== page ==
Why It's So Hard To Wake Up In The Morning
If it's really hard for you to wake up in the morning, know that it's possible to turn this experience around. The wake up to a blaring alarm that you told yourself you'd only turn off once has now turned into 35 minutes later and your fourth time hitting snooze doesn't have to continue happening.
I know. It can be a lot to face another day with a million responsibilities and a to-do list that never seems to get shorter. How can you feel so exhausted and behind when you just woke up?
The reality is not everyone identifies as a morning person. And coupled with being as a night owl, sunrises may not be your happy place.
There are multiple reasons why mornings may not be your jam.
Start With Your Mind
It's how you identify. Many clients I've worked with say they are not morning people. Boom. It's right there in their language. When you say you're not a morning person, well, you're not. And until you change your language and belief, you never will be.
What you think and experience become your thoughts. Your thoughts become your words. Your words become your actions. Your actions become your identity, and then the cycle repeats itself.
You don't have to keep perpetuating your own story if you're not stoked about the outcomes.
If you want an easier wake up, tell yourself you are a morning person. "I am a morning person." Say it! It doesn't necessarily mean you have to wake up at 5am but it allows you embrace the day with joy and excitement with your own wake up time and routine. Start to believe it, even though it may not be your reality yet. When you identify with your desired actions, you attract them in.
Doing Too Much Before Bed
There are 24 hours in the day but that doesn't mean you need to work and be productive all of those hours. That first wave of fatigue usually hits around 8pm and many people plow right through with bright screens, working late, intense conversations, and trying to check one more task off the list to "catch up." I've noticed this is very true for parents after the kids go down. This is your window to decompress, not rev up.
Stay up late doing all the things and you will feel the effects the next day.
Listen to when your body gets tired after dinner. Check your calendar one more time and organize yourself for the next day but refrain from diving into any work. Start to dim the lights, clean up the kitchen, prep for breakfast and lunch, change your clothes, and switch to chill activities like a slow outdoor walk, reading a book, or puzzle.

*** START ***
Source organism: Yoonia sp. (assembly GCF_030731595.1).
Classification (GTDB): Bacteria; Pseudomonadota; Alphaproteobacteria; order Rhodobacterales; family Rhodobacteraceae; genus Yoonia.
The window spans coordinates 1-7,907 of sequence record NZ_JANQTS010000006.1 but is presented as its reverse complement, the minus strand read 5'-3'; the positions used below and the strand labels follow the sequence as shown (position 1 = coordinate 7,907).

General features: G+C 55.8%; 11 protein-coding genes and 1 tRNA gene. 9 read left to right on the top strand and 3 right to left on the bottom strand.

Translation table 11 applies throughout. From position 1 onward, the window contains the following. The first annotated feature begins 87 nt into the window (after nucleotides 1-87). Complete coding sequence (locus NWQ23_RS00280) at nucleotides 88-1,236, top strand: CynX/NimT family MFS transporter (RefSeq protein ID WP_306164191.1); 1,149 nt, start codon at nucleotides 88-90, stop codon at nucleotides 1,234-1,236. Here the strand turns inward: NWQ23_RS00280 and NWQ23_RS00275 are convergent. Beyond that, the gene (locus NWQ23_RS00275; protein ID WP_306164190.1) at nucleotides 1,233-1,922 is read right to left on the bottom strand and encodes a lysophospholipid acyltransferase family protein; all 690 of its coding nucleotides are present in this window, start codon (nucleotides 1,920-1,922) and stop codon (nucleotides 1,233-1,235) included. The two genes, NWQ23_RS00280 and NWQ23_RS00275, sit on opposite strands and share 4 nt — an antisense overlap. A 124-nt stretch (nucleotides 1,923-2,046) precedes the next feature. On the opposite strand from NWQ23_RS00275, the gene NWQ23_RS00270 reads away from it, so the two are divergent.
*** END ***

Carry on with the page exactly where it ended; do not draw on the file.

Switch Up Your Alarm
Isn't it time you changed that stress inducing beeping to something that will actually be soothing to hear in the morning? I'm pretty sure being jolted out of bed is not ideal to have a great morning. Play around on your alarm settings a pick a consoling sound. Pick a song, nature sounds, or even have a loved one (or yourself) record an inspiring message/quote. Or better yet, something funny! Wouldn't it be nice to smile upon opening your eyes?
Minimize Stress And Worry During The Night
Tossing and turning is keeping you up and the brain starts to ruminate over things you can't control during the night. Your stressors need an outlet and staring at the dark ceiling is not the ideal place to channel them. Drain your worries before bed by writing them down or recording them in your phone. Get them out of your body and mind! Try a few stretches or listen to a calming meditation to guide you to sleeps-ville.
You are a finite being in your physical form and to feel safe and cozy at night you need to cycle out your reactive thoughts before bed.
An Energized Morning Starts The Night Before
"The bottom line? If waking up early is not your jam, your body is telling you to take more time for evening self-care. If you're just not a morning person, you might have to work a little harder to establish a new routine, but actually being awake during the day is worth it. "If you’re anxious or not sleeping well right now, you’re not alone," Dr. Dow says. "I think this is a reminder for us all to go back to the basics: wake up, live well, sleep deep, and repeat."
- Brandi Neal and Jay Polish, referencing Dr. Mike Dow, Psy.D., Ph.D., psychotherapist, author of Heal Your Drained Brain